First ICE Detainee Dies From COVID-19

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First ICE Detainee Dies From COVID-19
Carlos Escobar-Mejia tested positive for the coronavirus in late April while in ICE custody. Days prior, an immigration judge had denied his release.
SHOW TRANSCRIPT

Carlos Escobar-Mejia fled El Salvador with his mother and siblings as a teenager 40 years ago. He had been living in the U.S. ever since without legal status.

But in January he was taken into ICE custody due to a pending deportation order and decades-old criminal convictions.

On Wednesday, at the age of 57, Escobar-Mejia died from COVID-19. 

It's the first confirmed death from the coronavirus among the nearly 30,000 people in immigration detention.

"My brother died because ICE didn’t release him. We suffer, the family suffers," Escobar-Mejia's sister said in an audio interview released by a local advocacy group.

Escobar-Mejia tested positive for the coronavirus in late April. Just nine days prior, an immigration judge denied his release, saying he was considered a flight risk. 

"For weeks, we've been urging that if ICE did not respond, if the court did not intervene, it was not hyperbole to say that people were going to die," said Monika Langarica, an immigrants' rights staff attorney at ACLU San Diego & Imperial Counties.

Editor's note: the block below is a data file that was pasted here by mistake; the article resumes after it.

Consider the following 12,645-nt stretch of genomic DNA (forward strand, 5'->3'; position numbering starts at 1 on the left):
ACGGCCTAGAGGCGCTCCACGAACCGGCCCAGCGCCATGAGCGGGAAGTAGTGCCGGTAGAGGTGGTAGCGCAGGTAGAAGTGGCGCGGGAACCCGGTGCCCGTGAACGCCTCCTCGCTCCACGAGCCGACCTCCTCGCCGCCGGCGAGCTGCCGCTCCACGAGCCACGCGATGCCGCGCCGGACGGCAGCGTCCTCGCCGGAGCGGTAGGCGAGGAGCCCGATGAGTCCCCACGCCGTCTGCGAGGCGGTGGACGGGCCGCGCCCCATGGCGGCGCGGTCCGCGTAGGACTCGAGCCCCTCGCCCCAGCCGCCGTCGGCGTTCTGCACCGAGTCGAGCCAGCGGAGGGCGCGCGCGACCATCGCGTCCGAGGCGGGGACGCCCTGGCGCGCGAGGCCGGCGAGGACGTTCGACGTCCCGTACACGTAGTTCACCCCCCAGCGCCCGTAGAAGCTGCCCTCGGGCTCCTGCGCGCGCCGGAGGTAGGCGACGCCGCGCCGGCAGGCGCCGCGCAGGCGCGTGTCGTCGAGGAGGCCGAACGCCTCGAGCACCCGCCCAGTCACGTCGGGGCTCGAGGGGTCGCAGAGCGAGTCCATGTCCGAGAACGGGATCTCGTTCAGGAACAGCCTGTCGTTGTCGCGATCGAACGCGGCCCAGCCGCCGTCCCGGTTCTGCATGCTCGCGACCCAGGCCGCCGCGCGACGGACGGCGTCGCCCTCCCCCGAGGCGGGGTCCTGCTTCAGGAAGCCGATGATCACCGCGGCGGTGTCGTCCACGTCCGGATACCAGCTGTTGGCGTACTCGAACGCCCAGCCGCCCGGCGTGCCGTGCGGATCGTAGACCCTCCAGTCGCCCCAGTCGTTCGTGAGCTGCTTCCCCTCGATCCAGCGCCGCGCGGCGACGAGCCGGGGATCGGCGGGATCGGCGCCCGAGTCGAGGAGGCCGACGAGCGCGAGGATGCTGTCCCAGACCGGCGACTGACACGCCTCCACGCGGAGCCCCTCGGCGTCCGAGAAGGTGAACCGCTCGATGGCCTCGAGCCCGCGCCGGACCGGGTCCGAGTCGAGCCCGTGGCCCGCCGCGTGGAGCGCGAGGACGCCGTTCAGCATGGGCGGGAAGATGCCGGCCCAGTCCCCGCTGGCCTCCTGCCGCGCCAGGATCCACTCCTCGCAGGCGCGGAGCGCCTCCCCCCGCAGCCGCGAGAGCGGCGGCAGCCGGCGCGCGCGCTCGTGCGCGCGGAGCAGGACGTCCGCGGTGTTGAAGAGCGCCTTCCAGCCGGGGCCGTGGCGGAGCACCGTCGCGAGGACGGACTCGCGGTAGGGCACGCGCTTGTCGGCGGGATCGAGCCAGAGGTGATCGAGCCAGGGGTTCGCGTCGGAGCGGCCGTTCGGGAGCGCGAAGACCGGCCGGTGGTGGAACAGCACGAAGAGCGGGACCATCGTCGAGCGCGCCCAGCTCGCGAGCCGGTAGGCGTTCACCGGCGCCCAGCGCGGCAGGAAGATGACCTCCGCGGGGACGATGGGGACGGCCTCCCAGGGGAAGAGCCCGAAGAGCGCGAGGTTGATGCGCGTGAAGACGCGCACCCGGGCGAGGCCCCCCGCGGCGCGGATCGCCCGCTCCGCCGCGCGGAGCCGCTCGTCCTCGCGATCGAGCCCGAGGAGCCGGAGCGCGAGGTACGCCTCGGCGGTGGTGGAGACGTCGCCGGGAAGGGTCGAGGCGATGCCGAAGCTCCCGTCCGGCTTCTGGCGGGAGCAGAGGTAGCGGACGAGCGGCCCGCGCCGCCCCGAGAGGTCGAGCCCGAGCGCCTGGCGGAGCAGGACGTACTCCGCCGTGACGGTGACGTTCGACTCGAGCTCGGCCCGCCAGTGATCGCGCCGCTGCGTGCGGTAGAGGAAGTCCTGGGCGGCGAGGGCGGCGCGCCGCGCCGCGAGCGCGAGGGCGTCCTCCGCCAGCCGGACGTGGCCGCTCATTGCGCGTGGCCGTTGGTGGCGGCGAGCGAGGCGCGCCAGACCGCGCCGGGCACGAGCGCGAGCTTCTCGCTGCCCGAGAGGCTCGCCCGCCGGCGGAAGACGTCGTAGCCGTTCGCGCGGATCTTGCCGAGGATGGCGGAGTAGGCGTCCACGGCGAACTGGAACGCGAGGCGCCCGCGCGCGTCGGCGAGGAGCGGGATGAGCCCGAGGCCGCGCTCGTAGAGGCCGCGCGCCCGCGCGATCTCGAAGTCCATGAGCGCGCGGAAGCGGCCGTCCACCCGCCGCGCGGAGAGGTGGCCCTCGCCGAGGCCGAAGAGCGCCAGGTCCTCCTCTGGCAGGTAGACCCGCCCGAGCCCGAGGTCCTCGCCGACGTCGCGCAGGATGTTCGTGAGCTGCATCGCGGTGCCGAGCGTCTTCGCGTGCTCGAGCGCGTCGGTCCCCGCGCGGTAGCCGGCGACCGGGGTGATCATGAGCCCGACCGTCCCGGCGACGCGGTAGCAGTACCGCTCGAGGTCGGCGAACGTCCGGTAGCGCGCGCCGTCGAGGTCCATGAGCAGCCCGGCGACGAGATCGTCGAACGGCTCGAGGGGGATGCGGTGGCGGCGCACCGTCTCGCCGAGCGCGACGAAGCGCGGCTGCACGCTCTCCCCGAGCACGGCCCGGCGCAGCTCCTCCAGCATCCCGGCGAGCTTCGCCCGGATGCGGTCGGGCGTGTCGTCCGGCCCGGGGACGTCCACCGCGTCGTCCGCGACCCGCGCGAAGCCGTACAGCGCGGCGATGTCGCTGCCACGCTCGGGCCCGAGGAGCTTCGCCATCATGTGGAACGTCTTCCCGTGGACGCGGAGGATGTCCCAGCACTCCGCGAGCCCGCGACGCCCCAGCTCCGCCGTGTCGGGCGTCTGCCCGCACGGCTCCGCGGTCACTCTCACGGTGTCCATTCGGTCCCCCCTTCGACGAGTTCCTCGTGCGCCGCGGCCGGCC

She sued ICE last month for the release of vulnerable detainees at the Otay Mesa detention center, where Escobar-Mejia contracted the virus. The facility has the largest virus outbreak of all immigration detention centers. 

Last week, a federal judge ordered ICE to start releasing detainees.

"We welcome the release of people. We think it should be happening faster. We know now what the consequences are of not acting fast enough," said Langarica.

In reaction to Escobar-Mejia's death, ICE says it's "firmly committed to the health and welfare of all those in its custody and is undertaking a comprehensive agency-wide review of this incident." The agency adds that "fatalities in ICE custody … occur at a fraction of the national average for the U.S. detained population."

ICE has released hundreds of immigrants in recent weeks as advocates and health experts have raised concerns about how easily the virus can spread in detention centers.

"There's a lot of people here that are afraid. I don't know. I'm afraid, yes, to have COVID-19," said Jose Crespo-Venegas, an immigrant detained at the Otay Mesa detention center.

As of Friday, over 750 ICE detainees nationwide have tested positive for the virus. But the number of infections could be much higher. The agency has only tested 5% of its detention population. 

Ben Schamisso, Newsy, Chicago.